bathroom wiring; one circuit?

Discussion in 'Remodel Forum & Blog' started by thegallery, Sep 27, 2008.

  1. thegallery

    thegallery New Member

    Messages:
    30
    Location:
    Philly, Europe
    I'm wiring a small bathroom I have:

    Hunter 100 CFM fan with 100watt light
    Saniflo Saniplus up-flush toilet. (think it is 7amp) (needs GFI circuit)
    One outlet by sink for blow dryer /shaver

    I'd like to send one line to the sink outlet which wold be GFI can make the rest of the circuit GFI. So then it would lead off that to the second outlet for the toilet and then to the fan/light and switch.

    Can I run this all on one 15amp circuit with 14/2 wire? I'm not sure with the power ratings of each if I have to split it up. The people from Saniflo said it was fine, but I know my garbage disposal has it's own 15amp 12-2 line, so I'm thinking I might have to do something different with this line.

    Any thoughts? Tks
  2. Chris75

    Chris75 Electrician

    Messages:
    608
    Location:
    Litchfield, CT
    Bathroom receptacles require a 20 amp circuit, (12-2 wire) but you can feed the rest of the bath off of that circuit, but the circuit cannot leave that bathroom.

    Personally, I would pull a 12-3, one circuit for the bath receptacle, and the other circuit for the rest of the bath room, just a design preference of course.
    Last edited: Sep 27, 2008
  3. thegallery

    thegallery New Member

    Messages:
    30
    Location:
    Philly, Europe
    Thanks Chris,

    It's a very small bathroom under the stairs, but it has a shower and therefore the fan is very important in that small space.

    Unfortunately my book mentions a bathroom circuit 4 times, and in the write up it says 20amp circuit, but in the picture captions it says 15amp!

    I've also read on here that it's OK to use 15amp outlets on a 20amp circuit as long as you use more than one. I don't quite understand that either. But my guess, to be safe, is to use 20amp outlets.

    I didn't want to use 12-3 because i wanted to use the first GFI receptacle to GFI protect the entire circuit, including the fan, and I thought locating the outlet in the bathroom would be easier than in the box; if it ever trips...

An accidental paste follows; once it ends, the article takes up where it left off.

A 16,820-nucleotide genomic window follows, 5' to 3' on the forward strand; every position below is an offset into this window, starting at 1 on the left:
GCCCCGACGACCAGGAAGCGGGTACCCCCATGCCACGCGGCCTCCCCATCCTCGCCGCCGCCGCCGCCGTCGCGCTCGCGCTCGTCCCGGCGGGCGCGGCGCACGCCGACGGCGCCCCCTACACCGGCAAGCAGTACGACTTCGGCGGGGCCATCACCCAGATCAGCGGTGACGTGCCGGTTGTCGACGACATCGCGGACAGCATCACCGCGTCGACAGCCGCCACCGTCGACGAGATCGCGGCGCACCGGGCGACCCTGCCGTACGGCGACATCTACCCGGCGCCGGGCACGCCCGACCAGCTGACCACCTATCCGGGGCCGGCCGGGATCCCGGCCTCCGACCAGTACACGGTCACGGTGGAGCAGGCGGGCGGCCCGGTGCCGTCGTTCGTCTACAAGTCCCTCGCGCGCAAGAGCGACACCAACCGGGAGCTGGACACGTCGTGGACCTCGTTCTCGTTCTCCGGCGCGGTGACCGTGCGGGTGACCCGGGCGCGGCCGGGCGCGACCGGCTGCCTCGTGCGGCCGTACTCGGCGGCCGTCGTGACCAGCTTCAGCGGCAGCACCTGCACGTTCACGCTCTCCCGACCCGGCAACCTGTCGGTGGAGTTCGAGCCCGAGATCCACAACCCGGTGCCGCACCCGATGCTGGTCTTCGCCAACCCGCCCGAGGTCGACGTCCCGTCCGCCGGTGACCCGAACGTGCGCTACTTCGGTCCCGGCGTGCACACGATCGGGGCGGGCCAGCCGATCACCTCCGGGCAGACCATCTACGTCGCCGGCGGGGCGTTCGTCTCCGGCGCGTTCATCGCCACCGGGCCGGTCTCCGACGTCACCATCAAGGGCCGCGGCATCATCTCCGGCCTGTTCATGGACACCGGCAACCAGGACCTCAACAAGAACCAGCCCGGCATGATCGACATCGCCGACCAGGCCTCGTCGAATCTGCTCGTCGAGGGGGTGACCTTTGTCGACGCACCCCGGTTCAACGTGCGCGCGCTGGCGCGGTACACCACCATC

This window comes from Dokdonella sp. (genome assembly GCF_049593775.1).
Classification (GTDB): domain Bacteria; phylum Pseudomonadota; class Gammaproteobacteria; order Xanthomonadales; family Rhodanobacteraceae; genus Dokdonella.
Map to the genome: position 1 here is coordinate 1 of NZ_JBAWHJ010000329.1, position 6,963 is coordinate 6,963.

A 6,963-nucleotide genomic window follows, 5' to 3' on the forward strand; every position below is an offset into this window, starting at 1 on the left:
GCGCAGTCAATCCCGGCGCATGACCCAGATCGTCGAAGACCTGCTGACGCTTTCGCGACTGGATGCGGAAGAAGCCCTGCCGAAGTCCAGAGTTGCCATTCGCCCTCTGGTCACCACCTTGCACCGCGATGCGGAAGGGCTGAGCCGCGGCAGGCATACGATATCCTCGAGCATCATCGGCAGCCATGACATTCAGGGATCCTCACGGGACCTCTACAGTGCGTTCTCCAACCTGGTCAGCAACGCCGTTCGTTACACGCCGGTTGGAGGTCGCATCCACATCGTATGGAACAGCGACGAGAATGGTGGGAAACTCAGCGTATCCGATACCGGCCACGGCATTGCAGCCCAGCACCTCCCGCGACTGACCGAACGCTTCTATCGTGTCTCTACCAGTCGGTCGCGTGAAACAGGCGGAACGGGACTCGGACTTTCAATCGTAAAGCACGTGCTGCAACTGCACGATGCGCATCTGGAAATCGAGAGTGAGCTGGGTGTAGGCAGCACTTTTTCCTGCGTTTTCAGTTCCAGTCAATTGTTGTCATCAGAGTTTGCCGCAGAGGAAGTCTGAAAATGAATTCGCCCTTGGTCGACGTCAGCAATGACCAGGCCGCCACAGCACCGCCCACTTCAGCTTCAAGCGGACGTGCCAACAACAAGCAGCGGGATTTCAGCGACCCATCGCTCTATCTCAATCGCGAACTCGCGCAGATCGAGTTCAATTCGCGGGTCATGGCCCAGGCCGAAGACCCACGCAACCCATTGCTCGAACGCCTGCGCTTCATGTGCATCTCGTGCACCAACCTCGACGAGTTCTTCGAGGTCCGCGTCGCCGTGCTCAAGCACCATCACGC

On a side note, I also see that in some cases, like in a kitchen small appliance circuit, you can use a GFI outlet to protect the rest of the circuit. but in other cases every outlet is a separate GFI. Is the reason for thisso you don't trip the whole ciruit, just individual locations? I suppose it makes sense if your mixer trips the circuit you don't have to reset the coffee maker clock :)
  4. Chris75

    Chris75 Electrician

    Messages:
    608
    Location:
    Litchfield, CT
    The Circuit has to be 20 amps, but the receptacle can be rated at 15 amps.




    A duplex receptacle is more than one outlet. ;) so a 15 amp duplex would be okay on a 20 amp circuit.


    The fan would only require GFCI protection if it was installed above the shower/tub area, but still your choice.


    I dont know why people do what they do, but code requires all receptacles serving the countertop to be GFCI protected, how you do it is entirely up to the installer.
  5. thegallery

    thegallery New Member

    Messages:
    30
    Location:
    Philly, Europe
    while I've got you Chris; if you wouldn't mind a some more electrical questions...

    1.
    In a old light/receptacle circuit I relocated some switches and removed a receptacle. The original feed wire I've kept because it would be very hard to replace. It's 40 years old; seems to be 14-2 and in good condition. But I replaced with rest of the circuit with new 14-2 wire. The circuit includes 4 lights and their switches.

    The first thing I notice is my compact fluorescent bulbs are burning a lot brighter than before. Does this foretell a problem?

    2.
    In the attached picture I'm running 6x 12-2 and 1x 10x2 in a basement wall. Does this look OK? I've stacked the wires in the plastic spacers every 16 inches. I've heard that when wires are bundled together they can get "derated", but I've also read it only happens when they are bundled together directly for more than 24" at a time.

    Many of these lines are feeding an unfinished inlaw suite consisting of a small kitchen and bathroom.

    In case you need to know, the 12-2 lines are for:
    Garbage Disposal
    Microwave
    Small Fridge and Oven Fan
    Small Appliance circuit.
    Bathroom (fan, light, receptacles including up-flush toilet)
    120Volt washer/gas dryer

    the 10x2 is for when I eventually add Central Air.

    Thanks again...

    Attached Files:

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